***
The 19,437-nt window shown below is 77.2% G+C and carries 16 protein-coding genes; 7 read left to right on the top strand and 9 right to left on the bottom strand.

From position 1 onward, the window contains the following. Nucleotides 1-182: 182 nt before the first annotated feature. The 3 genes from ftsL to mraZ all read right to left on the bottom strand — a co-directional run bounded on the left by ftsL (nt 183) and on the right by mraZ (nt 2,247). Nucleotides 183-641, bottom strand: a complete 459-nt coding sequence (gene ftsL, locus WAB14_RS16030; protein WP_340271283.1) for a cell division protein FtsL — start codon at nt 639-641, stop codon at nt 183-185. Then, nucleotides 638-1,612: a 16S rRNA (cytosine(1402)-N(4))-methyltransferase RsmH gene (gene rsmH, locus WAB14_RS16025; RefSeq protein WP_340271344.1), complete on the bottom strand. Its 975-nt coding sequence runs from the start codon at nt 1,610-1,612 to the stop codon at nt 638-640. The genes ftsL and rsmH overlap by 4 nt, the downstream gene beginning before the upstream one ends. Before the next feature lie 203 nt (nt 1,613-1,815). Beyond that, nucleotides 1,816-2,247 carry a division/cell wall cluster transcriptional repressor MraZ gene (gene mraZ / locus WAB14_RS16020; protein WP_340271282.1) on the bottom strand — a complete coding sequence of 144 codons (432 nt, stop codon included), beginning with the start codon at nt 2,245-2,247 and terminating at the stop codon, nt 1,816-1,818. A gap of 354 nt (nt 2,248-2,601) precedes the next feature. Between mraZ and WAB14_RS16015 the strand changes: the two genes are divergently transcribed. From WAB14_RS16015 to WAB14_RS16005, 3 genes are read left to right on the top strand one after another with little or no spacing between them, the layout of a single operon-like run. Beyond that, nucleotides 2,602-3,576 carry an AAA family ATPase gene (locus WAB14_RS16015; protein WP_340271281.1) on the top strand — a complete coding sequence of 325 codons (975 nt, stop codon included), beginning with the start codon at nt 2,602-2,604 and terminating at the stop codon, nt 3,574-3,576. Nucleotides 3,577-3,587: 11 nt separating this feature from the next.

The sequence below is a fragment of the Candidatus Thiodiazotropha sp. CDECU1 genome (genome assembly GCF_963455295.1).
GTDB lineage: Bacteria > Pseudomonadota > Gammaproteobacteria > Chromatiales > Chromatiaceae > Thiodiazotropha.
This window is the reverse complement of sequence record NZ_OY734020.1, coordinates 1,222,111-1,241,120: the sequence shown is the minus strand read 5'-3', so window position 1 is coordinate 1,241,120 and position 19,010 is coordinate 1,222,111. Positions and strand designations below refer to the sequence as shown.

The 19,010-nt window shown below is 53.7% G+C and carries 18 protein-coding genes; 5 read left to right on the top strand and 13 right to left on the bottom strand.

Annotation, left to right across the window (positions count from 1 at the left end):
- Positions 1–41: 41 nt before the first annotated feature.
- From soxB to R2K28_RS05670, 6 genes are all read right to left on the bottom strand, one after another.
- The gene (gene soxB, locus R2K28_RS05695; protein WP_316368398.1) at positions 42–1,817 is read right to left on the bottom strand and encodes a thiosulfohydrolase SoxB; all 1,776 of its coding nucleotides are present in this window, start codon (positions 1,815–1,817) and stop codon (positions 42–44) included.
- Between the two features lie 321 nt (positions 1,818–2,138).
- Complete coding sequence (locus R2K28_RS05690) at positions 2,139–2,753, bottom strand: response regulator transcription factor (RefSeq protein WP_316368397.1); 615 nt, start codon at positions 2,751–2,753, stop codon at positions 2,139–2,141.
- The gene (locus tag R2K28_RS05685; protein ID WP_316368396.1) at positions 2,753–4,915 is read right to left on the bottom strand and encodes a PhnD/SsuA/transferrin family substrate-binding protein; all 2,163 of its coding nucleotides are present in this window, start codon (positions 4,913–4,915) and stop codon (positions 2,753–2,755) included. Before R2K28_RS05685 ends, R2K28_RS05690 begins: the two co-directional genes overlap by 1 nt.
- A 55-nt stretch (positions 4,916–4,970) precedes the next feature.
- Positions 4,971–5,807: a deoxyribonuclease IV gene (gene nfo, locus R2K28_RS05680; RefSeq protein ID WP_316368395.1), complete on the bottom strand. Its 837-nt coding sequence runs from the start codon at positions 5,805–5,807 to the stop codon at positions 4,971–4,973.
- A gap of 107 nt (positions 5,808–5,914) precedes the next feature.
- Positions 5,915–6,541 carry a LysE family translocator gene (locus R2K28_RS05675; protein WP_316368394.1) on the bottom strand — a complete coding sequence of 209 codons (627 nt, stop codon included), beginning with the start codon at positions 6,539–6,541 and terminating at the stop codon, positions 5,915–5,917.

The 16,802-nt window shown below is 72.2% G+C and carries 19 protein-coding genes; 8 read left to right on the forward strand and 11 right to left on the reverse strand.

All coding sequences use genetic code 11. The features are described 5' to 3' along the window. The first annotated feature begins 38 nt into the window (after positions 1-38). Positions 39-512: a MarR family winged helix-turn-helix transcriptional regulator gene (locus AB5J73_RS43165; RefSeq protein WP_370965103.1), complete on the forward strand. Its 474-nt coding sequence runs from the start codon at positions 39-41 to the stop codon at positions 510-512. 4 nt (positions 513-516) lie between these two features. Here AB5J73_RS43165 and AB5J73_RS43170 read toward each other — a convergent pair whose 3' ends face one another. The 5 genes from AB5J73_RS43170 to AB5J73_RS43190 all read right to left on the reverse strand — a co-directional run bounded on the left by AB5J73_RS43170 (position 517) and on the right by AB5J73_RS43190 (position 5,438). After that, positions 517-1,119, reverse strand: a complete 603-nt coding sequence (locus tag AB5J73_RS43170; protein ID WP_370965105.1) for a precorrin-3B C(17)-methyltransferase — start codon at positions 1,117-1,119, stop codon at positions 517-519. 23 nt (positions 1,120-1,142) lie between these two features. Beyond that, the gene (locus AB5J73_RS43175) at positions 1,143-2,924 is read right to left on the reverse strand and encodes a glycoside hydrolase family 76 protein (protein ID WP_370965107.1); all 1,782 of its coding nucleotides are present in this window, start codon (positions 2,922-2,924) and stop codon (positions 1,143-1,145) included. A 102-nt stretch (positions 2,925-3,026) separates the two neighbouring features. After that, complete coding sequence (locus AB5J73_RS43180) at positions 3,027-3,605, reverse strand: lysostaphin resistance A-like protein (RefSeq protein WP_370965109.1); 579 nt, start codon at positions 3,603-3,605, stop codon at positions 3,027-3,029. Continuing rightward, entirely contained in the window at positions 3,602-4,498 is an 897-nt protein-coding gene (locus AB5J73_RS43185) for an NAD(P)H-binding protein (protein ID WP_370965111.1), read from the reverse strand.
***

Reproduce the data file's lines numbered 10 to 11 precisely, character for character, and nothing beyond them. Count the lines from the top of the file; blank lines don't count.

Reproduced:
- The gene (gene soxB, locus R2K28_RS05695; protein WP_316368398.1) at positions 42–1,817 is read right to left on the bottom strand and encodes a thiosulfohydrolase SoxB; all 1,776 of its coding nucleotides are present in this window, start codon (positions 1,815–1,817) and stop codon (positions 42–44) included.
- Between the two features lie 321 nt (positions 1,818–2,138).